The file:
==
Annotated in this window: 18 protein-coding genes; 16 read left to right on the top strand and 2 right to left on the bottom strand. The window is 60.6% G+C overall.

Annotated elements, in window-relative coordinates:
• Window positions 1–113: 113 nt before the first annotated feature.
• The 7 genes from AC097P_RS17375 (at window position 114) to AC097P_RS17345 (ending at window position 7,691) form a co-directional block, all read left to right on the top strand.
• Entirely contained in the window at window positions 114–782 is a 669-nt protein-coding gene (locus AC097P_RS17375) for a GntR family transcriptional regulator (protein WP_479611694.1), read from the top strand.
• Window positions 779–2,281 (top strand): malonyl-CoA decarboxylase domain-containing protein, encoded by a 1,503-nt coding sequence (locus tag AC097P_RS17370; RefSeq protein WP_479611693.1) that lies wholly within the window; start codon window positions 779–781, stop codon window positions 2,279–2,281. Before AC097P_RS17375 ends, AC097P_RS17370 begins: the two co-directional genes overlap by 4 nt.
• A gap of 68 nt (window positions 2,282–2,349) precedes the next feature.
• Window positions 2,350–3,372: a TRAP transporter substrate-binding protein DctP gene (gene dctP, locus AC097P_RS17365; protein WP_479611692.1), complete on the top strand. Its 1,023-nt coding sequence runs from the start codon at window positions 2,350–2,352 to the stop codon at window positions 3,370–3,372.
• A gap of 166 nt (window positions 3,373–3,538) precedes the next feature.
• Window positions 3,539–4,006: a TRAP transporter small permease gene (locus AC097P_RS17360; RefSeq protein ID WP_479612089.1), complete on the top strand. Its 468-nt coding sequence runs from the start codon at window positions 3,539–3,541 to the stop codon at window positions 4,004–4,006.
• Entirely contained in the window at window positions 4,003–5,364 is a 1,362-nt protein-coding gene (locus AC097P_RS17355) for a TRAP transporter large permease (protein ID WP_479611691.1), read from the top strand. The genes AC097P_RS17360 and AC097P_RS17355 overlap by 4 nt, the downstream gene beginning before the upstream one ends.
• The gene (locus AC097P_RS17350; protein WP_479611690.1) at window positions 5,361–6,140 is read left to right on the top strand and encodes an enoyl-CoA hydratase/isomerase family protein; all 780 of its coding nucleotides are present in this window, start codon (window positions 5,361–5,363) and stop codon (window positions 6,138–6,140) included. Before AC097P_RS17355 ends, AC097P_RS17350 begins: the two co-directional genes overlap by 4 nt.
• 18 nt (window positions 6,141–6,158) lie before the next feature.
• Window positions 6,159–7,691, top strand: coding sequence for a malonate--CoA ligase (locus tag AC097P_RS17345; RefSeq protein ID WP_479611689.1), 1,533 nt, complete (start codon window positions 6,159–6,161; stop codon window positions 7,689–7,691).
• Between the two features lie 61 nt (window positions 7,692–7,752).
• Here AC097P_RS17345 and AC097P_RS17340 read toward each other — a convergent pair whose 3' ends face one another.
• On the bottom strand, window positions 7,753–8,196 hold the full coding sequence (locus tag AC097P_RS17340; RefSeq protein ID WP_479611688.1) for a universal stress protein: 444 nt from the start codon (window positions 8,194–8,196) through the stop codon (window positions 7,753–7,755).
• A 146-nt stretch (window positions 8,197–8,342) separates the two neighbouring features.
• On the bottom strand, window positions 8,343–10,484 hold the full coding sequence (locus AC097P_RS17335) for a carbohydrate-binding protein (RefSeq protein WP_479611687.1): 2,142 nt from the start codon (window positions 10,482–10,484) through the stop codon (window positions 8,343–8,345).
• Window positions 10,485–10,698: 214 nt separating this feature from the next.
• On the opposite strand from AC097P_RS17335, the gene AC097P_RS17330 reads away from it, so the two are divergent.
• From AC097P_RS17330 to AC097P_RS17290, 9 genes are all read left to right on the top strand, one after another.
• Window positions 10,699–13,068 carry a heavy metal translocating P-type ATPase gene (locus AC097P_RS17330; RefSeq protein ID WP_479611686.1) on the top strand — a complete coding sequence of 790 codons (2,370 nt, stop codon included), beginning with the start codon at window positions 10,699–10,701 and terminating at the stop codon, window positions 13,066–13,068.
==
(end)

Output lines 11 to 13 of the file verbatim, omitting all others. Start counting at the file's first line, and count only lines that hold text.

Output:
• Entirely contained in the window at window positions 4,003–5,364 is a 1,362-nt protein-coding gene (locus AC097P_RS17355) for a TRAP transporter large permease (protein ID WP_479611691.1), read from the top strand. The genes AC097P_RS17360 and AC097P_RS17355 overlap by 4 nt, the downstream gene beginning before the upstream one ends.
• The gene (locus AC097P_RS17350; protein WP_479611690.1) at window positions 5,361–6,140 is read left to right on the top strand and encodes an enoyl-CoA hydratase/isomerase family protein; all 780 of its coding nucleotides are present in this window, start codon (window positions 5,361–5,363) and stop codon (window positions 6,138–6,140) included. Before AC097P_RS17355 ends, AC097P_RS17350 begins: the two co-directional genes overlap by 4 nt.
• 18 nt (window positions 6,141–6,158) lie before the next feature.